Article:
Enterococcus faecium

It is a probiotic strain that colonises the digestive tract and that stabilises the existing intestinal flora, and therefore it restores the protection against pathogens.1,2 Enterococcus faecium is a lactic acid bacterium characterised by the secretion of lactic acid, producing a decrease in pH in its surroundings. In vitro studies show that E. faecium can survive at a very low pH.3,4 The production of lactic acid by E. faecium reduces the pH, and this helps in the absorption of ions such as calcium and magnesium, and it hinders the growth of opportunistic microorganisms, because they prefer more alkaline environments.

Likewise, this probiotic strengthens the activity of the immune system, facilitating its response against infections. The microbiota helps to digest nutrients for their optimal absorption through the enterocytes.5

Although some microorganisms are unable to survive throughout the digestive process, the fact that Eucloris contains one of the highest concentrations in probiotics ensures that a sufficient amount of E. faecium reaches the gastrointestinal tract, especially the colon, where most of the microbiota lives.


They are an excellent prebiotic, consisting of fibres that will feed the healthy bacteria in the intestine. They will help in the establishment and development of the E. faecium contained in Eucloris, as well as to the growth of the beneficial microbiota that the pet already has in its organism.6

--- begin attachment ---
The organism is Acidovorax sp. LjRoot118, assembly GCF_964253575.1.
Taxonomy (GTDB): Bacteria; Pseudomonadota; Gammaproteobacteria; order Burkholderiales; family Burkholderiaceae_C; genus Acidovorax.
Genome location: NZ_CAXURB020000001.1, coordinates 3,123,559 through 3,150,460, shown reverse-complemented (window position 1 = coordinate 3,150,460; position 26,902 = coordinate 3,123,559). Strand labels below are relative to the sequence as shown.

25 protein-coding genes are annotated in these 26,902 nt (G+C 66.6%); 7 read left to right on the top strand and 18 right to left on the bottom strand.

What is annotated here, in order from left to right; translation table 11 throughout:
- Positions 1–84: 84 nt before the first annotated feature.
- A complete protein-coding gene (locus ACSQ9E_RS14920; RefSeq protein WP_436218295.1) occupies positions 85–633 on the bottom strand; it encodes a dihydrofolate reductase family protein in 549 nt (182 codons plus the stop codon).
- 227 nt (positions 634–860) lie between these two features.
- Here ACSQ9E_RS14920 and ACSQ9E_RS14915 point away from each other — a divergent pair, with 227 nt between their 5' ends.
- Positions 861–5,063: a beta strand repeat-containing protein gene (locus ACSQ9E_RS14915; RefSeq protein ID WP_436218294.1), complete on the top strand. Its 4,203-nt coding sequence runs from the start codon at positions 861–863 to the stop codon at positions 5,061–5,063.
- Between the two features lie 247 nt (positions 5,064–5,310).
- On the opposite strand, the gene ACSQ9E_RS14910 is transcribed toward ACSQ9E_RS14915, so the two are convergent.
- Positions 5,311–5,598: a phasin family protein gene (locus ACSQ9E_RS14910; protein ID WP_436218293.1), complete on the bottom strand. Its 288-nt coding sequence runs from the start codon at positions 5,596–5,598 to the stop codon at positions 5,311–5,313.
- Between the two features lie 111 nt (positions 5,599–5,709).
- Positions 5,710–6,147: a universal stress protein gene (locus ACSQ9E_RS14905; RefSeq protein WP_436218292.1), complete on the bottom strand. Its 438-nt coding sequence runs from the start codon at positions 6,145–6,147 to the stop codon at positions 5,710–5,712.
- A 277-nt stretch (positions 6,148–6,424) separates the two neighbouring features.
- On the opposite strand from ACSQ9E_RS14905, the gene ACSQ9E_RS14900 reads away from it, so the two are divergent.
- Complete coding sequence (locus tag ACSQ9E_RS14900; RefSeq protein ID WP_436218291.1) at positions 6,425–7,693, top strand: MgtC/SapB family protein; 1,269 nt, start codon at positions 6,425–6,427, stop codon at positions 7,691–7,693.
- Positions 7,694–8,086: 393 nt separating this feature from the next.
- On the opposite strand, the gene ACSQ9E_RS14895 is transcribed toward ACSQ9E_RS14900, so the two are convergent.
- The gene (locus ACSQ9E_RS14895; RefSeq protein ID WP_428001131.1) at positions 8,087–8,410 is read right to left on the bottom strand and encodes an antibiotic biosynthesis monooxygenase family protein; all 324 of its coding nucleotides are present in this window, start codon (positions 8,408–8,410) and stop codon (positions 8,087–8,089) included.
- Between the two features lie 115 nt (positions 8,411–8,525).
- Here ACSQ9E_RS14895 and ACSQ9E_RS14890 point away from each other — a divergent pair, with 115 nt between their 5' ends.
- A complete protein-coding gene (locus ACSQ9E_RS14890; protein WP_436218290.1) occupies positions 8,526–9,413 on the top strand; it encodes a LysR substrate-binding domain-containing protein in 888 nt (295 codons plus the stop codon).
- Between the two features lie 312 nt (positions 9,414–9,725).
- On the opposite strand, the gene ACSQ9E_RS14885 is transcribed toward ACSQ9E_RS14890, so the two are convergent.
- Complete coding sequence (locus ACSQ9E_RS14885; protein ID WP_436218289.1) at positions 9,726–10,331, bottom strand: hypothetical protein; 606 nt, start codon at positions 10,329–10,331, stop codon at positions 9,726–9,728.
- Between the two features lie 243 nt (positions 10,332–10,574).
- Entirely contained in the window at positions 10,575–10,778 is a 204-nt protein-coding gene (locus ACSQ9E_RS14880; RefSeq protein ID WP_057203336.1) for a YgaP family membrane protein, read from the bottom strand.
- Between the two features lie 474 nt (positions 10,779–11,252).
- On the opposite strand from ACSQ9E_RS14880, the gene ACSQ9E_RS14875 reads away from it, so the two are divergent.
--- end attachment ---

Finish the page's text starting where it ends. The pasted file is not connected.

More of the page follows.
Brewer’s yeast

It is the prebiotic par excellence. It has an immunomodulatory activity thanks to its contents in β-glucans. It is a rich source of nutrients, among which we must highlight the vitamin B complex, that favours the growth of the healthy microbiota and optimises the functioning of the immune system.7–9

Fennel extract (Foeniculum vulgare)

It is a plant widely used to favour the digestive function. It can be of help in the case of colics, because it reduces and prevents spasms in the intestine, as well as increasing the peristaltic movements. Like aniseed, it is a great remedy to reduce gases and flatulences. Likewise, it has shown antimicrobial properties, especially against pathogenic bacteria and fungi, helping to reduce the intensity of diarrhoeas.10